By David Reilly
Abstract : Mobile agents are agents that can physically travel across a network, and perform tasks on machines that provide agent hosting capability. This allows processes to migrate from computer to computer, for processes to split into multiple instances that execute on different machines, and to return to their point of origin. Unlike remote procedure calls, where a process invokes procedures of a remote host, process migration allows executable code to travel and interact with databases, file systems, information services and other agents. The technology behind mobile agents is examined, and an analysis of its uses and implications is offered.
Mobile agents have been the focus of much speculation and hype in recent years. The appeal of mobile agents is quite alluring - mobile agents roaming the Internet could search for information, find us great deals on goods and services, and interact with other agents that also roam networks (and meet in a gathering place) or remain bound to a particular machine. Significant research and development into mobile agency has been conducted in recent years , and there are many mobile agent architectures available today . However, mobile agency has failed to become a sweeping force of change, and now faces competition in the form of message passing and remote procedure call (RPC) technologies.
In general, the following things are required to allow agents to migrate across a network
If a process is to migrate from one host to another, then both hosts must share a common execution language. In a homogenous networking environment, it's conceivable that assembly language or machine code could be sent across the network for execution. However, such a system would be extremely limited, and not very future proof.
A more likely scenario for mobile agency is a heterogeneous environment, where many different system architectures are connected. In this case, an interpreted scripting language or emulation of a system that is capable of executing machine code  solves the problem of a common execution language.
For processes to migrate to remote machines, they must be capable of saving their execution state, or spawning a new process whose execution state will be saved. This property is called persistence. Persistence involves converting the object's state (variables, stack, and possibly even the point of execution) and converting it into a data form suitable for transmission over a network. Agents should not have to be responsible for achieving this themselves, and process persistence would likely be built into the mobile agent language or architecture.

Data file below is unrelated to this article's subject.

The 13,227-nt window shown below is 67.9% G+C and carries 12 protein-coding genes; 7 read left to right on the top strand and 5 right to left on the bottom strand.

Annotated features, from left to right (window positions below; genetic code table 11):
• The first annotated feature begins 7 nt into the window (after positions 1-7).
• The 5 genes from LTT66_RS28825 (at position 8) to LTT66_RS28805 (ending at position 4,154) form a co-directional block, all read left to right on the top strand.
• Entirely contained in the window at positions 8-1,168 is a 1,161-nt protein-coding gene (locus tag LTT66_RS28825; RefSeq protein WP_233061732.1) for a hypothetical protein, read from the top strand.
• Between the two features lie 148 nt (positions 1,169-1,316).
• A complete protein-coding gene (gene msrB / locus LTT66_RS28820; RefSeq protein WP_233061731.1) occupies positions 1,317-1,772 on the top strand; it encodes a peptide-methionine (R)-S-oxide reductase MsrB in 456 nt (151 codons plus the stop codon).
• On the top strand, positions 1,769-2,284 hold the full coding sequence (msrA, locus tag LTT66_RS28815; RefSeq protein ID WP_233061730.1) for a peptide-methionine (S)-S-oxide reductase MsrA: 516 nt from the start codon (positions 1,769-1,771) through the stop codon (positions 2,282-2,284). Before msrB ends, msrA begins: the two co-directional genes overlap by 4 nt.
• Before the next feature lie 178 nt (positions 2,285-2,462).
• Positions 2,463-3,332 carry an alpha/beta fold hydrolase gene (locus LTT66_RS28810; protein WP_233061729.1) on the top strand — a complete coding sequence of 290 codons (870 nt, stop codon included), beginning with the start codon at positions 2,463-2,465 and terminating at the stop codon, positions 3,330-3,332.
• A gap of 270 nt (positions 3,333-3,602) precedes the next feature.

Some communication mechanism must exist to transfer agents across networks. An agent might be transferred using TCP/IP, or by using a higher level of communication such as RMI, IIOP, SMTP or even HTTP. Mobile agent architectures may even use a variety of transport mechanisms, giving greater flexibility.
An agent's executable code must be transferred, which may consume a large amount of network bandwidth, unless shared code is located at the agent host. Techniques such as shared libraries of code, or caching, may be of benefit. In addition, the persistent state of the agent must be transferred.
Security is critical when executable code is transferred across a network. Malicious or badly written code could wreak havoc when unleashed upon an unsuspecting host, and agents themselves need protection against hostile hosts that would seek to dissect or modify them. There is no magic solution that will solve all the security problems of mobile agents, but precautions can be taken to minimize risk.
When an agent leaves for a new host, extreme care must be taken to prevent unauthorized modification or analysis of the agent. Agents may carry with them confidential or sensitive information and logic, which shouldn't be accessible to the agent host. Encryption may be of benefit, but the data and code must be decrypted at some point in time for the agent to execute. Once this occurs, the agent becomes vulnerable, and is at the mercy of the agent host. In a scripting language, the internal logic of the agent is exposed, but even compiled languages can be decompiled with a disturbing degree of success .Other than using trusted hosts, there is little that can be done to protect the agent from snooping eyes.
For agent hosts, the news is a little more positive. Through the use of digital signatures, the identity of an agent and its user can be authenticated. However, in many commercial environments, even un-trusted agents will need to be accepted. These agents may carry with them dangerous payloads, such as code that needlessly consumes CPU time and memory, that attempts to damage the agent host or carries back information that would make it vulnerable to hacking. Such is the risk an agent host must take, though limiting access to resources such as disks and the network may offer some solution.